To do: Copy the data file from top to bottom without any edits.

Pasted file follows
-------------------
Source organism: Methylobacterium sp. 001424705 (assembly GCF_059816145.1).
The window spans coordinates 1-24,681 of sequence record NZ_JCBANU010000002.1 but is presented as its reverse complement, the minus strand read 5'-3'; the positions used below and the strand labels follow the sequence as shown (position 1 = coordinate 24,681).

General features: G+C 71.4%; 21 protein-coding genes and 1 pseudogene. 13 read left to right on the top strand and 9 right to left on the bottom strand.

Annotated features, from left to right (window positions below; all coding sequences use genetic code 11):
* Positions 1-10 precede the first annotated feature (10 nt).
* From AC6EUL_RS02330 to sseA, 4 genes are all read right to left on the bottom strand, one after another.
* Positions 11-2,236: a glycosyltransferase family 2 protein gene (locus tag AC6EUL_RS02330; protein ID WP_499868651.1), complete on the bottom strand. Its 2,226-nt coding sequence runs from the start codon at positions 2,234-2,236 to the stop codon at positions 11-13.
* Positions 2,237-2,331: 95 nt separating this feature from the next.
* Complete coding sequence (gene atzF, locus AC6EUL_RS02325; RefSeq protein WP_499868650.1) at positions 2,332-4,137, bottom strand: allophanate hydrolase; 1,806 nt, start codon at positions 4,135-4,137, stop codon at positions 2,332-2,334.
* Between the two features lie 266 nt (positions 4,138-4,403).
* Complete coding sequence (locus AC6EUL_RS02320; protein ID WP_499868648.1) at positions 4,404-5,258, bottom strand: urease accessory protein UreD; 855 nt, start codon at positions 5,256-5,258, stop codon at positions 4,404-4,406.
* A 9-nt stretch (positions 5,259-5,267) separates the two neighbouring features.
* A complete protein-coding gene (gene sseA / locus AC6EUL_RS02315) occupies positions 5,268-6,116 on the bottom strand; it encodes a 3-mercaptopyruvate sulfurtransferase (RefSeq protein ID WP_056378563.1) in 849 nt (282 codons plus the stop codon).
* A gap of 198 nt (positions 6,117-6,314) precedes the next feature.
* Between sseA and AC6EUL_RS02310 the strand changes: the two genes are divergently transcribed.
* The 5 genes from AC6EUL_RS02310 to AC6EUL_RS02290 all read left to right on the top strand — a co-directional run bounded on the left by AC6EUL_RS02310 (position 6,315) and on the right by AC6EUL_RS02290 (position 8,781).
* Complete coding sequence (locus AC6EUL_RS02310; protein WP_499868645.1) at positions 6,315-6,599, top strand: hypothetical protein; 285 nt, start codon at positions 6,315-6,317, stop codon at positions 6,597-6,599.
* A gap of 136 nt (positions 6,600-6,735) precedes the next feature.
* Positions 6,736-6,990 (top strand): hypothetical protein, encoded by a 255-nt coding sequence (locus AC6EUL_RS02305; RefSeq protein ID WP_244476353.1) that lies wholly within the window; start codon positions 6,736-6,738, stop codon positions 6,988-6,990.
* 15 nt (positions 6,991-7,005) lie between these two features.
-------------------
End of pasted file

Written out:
Source organism: Methylobacterium sp. 001424705 (assembly GCF_059816145.1).
The window spans coordinates 1-24,681 of sequence record NZ_JCBANU010000002.1 but is presented as its reverse complement, the minus strand read 5'-3'; the positions used below and the strand labels follow the sequence as shown (position 1 = coordinate 24,681).

General features: G+C 71.4%; 21 protein-coding genes and 1 pseudogene. 13 read left to right on the top strand and 9 right to left on the bottom strand.

Annotated features, from left to right (window positions below; all coding sequences use genetic code 11):
* Positions 1-10 precede the first annotated feature (10 nt).
* From AC6EUL_RS02330 to sseA, 4 genes are all read right to left on the bottom strand, one after another.
* Positions 11-2,236: a glycosyltransferase family 2 protein gene (locus tag AC6EUL_RS02330; protein ID WP_499868651.1), complete on the bottom strand. Its 2,226-nt coding sequence runs from the start codon at positions 2,234-2,236 to the stop codon at positions 11-13.
* Positions 2,237-2,331: 95 nt separating this feature from the next.
* Complete coding sequence (gene atzF, locus AC6EUL_RS02325; RefSeq protein WP_499868650.1) at positions 2,332-4,137, bottom strand: allophanate hydrolase; 1,806 nt, start codon at positions 4,135-4,137, stop codon at positions 2,332-2,334.
* Between the two features lie 266 nt (positions 4,138-4,403).
* Complete coding sequence (locus AC6EUL_RS02320; protein ID WP_499868648.1) at positions 4,404-5,258, bottom strand: urease accessory protein UreD; 855 nt, start codon at positions 5,256-5,258, stop codon at positions 4,404-4,406.
* A 9-nt stretch (positions 5,259-5,267) separates the two neighbouring features.
* A complete protein-coding gene (gene sseA / locus AC6EUL_RS02315) occupies positions 5,268-6,116 on the bottom strand; it encodes a 3-mercaptopyruvate sulfurtransferase (RefSeq protein ID WP_056378563.1) in 849 nt (282 codons plus the stop codon).
* A gap of 198 nt (positions 6,117-6,314) precedes the next feature.
* Between sseA and AC6EUL_RS02310 the strand changes: the two genes are divergently transcribed.
* The 5 genes from AC6EUL_RS02310 to AC6EUL_RS02290 all read left to right on the top strand — a co-directional run bounded on the left by AC6EUL_RS02310 (position 6,315) and on the right by AC6EUL_RS02290 (position 8,781).
* Complete coding sequence (locus AC6EUL_RS02310; protein WP_499868645.1) at positions 6,315-6,599, top strand: hypothetical protein; 285 nt, start codon at positions 6,315-6,317, stop codon at positions 6,597-6,599.
* A gap of 136 nt (positions 6,600-6,735) precedes the next feature.
* Positions 6,736-6,990 (top strand): hypothetical protein, encoded by a 255-nt coding sequence (locus AC6EUL_RS02305; RefSeq protein ID WP_244476353.1) that lies wholly within the window; start codon positions 6,736-6,738, stop codon positions 6,988-6,990.
* 15 nt (positions 6,991-7,005) lie between these two features.